8. In a lapping machine, a framework, a disk mounted on said framework on a vertical axis, means for rotating said disk, said disk having a horizontal planar lapping surface, a retaining and truing ring resting on said lapping surface and normally rotatable in one direction about its own axis freely by its frictional contact with said lapping surface, said ring being formed with external gear teeth, a pinion meshing with said gear teeth, means for driving said pinion to rotate said ring about its axis in the opposite direction, and a dog clutch for connecting and disconnecting said driving means to and from said pinion.

9. In a lapping machine, a framework, a disk mounted on said framework on a vertical axis, means for rotating said disk, said disk having a horizontal planar lapping surface, a retaining and truing r-ing resting on said lapping surface and normally rotatable till one direction about its own axis freely by its frictional contact with said lapping surface, said ring being formed with external gear teeth, a pinion meshing with said gear teeth, means for driving said pinion to rotate said ring about its axis in the opposite direction, a dog clutch for connecting and 15 disconnecting said driving means to and from said pinion, said dog clutch having one element fixed centrally to said disk, and the other element fixed centrally to said pinion, and a hand cap for connecting and disconnecting said 5 elements.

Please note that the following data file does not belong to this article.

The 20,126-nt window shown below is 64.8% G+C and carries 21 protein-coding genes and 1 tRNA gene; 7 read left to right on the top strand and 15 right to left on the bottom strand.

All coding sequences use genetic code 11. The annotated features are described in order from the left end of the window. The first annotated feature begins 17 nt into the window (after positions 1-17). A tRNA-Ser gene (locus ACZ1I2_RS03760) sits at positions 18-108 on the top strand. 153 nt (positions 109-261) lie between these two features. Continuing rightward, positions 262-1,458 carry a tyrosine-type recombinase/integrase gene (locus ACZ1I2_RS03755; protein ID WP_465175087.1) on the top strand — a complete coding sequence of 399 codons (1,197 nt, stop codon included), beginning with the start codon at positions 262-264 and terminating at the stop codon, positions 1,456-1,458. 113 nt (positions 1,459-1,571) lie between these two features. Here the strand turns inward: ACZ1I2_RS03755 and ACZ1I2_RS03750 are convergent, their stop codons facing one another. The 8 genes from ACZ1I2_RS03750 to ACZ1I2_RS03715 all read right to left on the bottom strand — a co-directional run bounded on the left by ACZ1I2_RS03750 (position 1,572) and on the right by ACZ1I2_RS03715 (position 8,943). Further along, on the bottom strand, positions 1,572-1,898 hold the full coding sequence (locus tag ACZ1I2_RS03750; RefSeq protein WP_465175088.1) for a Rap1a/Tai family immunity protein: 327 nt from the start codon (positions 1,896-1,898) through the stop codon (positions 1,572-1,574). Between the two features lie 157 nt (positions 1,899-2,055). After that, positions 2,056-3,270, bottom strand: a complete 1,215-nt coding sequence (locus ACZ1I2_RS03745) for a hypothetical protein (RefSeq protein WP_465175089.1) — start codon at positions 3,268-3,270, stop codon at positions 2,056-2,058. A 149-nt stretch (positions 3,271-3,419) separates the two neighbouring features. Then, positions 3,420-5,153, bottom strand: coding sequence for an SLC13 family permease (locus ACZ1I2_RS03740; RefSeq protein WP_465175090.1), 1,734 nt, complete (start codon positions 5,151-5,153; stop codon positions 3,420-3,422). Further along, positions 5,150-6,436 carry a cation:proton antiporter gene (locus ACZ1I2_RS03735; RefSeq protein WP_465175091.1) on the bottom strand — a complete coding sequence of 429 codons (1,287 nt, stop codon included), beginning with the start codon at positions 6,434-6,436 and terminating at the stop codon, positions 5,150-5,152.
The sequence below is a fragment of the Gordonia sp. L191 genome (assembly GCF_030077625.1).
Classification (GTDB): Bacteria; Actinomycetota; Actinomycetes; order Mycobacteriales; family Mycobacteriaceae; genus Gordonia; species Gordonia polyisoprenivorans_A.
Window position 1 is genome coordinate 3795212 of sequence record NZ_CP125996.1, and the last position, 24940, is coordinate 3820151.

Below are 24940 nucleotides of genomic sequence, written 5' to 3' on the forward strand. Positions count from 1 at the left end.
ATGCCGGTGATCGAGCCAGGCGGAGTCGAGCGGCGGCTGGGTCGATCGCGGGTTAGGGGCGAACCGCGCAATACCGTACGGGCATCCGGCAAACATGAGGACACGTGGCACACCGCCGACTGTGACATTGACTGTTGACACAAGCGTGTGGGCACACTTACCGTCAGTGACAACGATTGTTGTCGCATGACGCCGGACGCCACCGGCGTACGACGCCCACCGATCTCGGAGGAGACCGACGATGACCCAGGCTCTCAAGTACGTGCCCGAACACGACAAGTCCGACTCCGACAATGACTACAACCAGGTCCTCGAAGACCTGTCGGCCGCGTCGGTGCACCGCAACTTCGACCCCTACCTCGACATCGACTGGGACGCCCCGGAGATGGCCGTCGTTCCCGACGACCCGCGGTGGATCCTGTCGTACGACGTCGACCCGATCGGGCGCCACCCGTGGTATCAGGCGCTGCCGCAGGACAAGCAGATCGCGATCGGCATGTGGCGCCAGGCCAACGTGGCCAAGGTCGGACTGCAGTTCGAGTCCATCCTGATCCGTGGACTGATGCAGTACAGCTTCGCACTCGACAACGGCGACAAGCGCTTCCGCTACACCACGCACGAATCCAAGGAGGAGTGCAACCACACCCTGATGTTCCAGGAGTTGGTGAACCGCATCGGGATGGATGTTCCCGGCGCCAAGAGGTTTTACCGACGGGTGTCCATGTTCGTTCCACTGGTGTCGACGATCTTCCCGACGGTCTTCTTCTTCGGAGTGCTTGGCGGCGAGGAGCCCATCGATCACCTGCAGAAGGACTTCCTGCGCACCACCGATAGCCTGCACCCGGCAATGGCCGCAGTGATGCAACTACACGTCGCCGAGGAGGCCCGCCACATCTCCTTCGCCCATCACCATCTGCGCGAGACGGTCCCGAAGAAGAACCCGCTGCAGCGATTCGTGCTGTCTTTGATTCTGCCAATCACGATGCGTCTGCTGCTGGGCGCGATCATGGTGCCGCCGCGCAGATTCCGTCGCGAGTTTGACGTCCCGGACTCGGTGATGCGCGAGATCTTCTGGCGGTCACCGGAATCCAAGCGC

References Cited in the file of this patent UNITED STATES PATENTS 2,740,237 Day et 'al. Apr. 3, 1956 2,839,877 Boettcher June 24, 1958 2,870,580 Norton Jan. 27, 1959 FOREIGN PATENTS 783,989 Great Britain Oct. 2, 1957 1,126,998 France Dec. 5, 1956

Patent Citations
Cited PatentFiling datePublication dateApplicantTitle
US2740237 *Sep 10, 1954Apr 3, 1956Spitfire Tool CoLapping machine
US2839877 *Mar 29, 1954Jun 24, 1958Crane Packing CoLapping machine
US2870580 *Apr 18, 1955Jan 27, 1959Pacific Valves IncFlat lapping machine
FR1126998A * Title not available
GB783989A * Title not available
Referenced by
Citing PatentFiling datePublication dateApplicantTitle
US3388504 *Jul 23, 1965Jun 18, 1968Spitfire Tool And Machine CompBrush or wiper attachment for rotatable lap plates of a lapping machine
US3395494 *May 25, 1965Aug 6, 1968Leland T. SognLapping machine
US3579916 *Nov 15, 1968May 25, 1971Speedfam CorpPolishing machine
US3579917 *Nov 15, 1968May 25, 1971Speedfam CorpPolishing machine
US3662498 *Aug 26, 1969May 16, 1972Peter Wolters Kratzenfabrik UnRedressing of laps in lapping or honing machines